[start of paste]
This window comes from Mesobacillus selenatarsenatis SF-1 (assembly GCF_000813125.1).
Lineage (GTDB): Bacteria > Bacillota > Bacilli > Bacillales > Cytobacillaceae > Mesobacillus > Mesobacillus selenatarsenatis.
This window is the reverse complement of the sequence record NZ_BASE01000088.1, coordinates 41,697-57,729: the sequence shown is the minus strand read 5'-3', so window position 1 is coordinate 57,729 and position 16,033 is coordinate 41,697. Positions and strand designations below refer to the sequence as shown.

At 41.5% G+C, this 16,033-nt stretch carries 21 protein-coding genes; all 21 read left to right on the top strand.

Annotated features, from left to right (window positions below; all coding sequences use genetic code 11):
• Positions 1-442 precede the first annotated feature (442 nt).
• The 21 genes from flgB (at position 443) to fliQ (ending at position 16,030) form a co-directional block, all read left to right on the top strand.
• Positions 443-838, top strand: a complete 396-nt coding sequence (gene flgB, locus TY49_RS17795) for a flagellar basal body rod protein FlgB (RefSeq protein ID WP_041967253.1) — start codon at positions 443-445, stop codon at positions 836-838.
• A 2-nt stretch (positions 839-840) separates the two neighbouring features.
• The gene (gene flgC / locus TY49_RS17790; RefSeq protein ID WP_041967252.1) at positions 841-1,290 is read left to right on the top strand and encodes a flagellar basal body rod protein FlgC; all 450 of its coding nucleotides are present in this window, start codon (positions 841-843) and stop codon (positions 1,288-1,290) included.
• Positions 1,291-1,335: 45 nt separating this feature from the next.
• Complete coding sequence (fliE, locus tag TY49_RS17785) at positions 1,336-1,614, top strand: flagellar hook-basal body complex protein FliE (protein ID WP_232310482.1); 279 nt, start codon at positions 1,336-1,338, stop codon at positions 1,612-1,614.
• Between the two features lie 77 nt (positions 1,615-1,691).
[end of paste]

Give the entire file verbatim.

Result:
This window comes from Mesobacillus selenatarsenatis SF-1 (assembly GCF_000813125.1).
Lineage (GTDB): Bacteria > Bacillota > Bacilli > Bacillales > Cytobacillaceae > Mesobacillus > Mesobacillus selenatarsenatis.
This window is the reverse complement of the sequence record NZ_BASE01000088.1, coordinates 41,697-57,729: the sequence shown is the minus strand read 5'-3', so window position 1 is coordinate 57,729 and position 16,033 is coordinate 41,697. Positions and strand designations below refer to the sequence as shown.

At 41.5% G+C, this 16,033-nt stretch carries 21 protein-coding genes; all 21 read left to right on the top strand.

Annotated features, from left to right (window positions below; all coding sequences use genetic code 11):
• Positions 1-442 precede the first annotated feature (442 nt).
• The 21 genes from flgB (at position 443) to fliQ (ending at position 16,030) form a co-directional block, all read left to right on the top strand.
• Positions 443-838, top strand: a complete 396-nt coding sequence (gene flgB, locus TY49_RS17795) for a flagellar basal body rod protein FlgB (RefSeq protein ID WP_041967253.1) — start codon at positions 443-445, stop codon at positions 836-838.
• A 2-nt stretch (positions 839-840) separates the two neighbouring features.
• The gene (gene flgC / locus TY49_RS17790; RefSeq protein ID WP_041967252.1) at positions 841-1,290 is read left to right on the top strand and encodes a flagellar basal body rod protein FlgC; all 450 of its coding nucleotides are present in this window, start codon (positions 841-843) and stop codon (positions 1,288-1,290) included.
• Positions 1,291-1,335: 45 nt separating this feature from the next.
• Complete coding sequence (fliE, locus tag TY49_RS17785) at positions 1,336-1,614, top strand: flagellar hook-basal body complex protein FliE (protein ID WP_232310482.1); 279 nt, start codon at positions 1,336-1,338, stop codon at positions 1,612-1,614.
• Between the two features lie 77 nt (positions 1,615-1,691).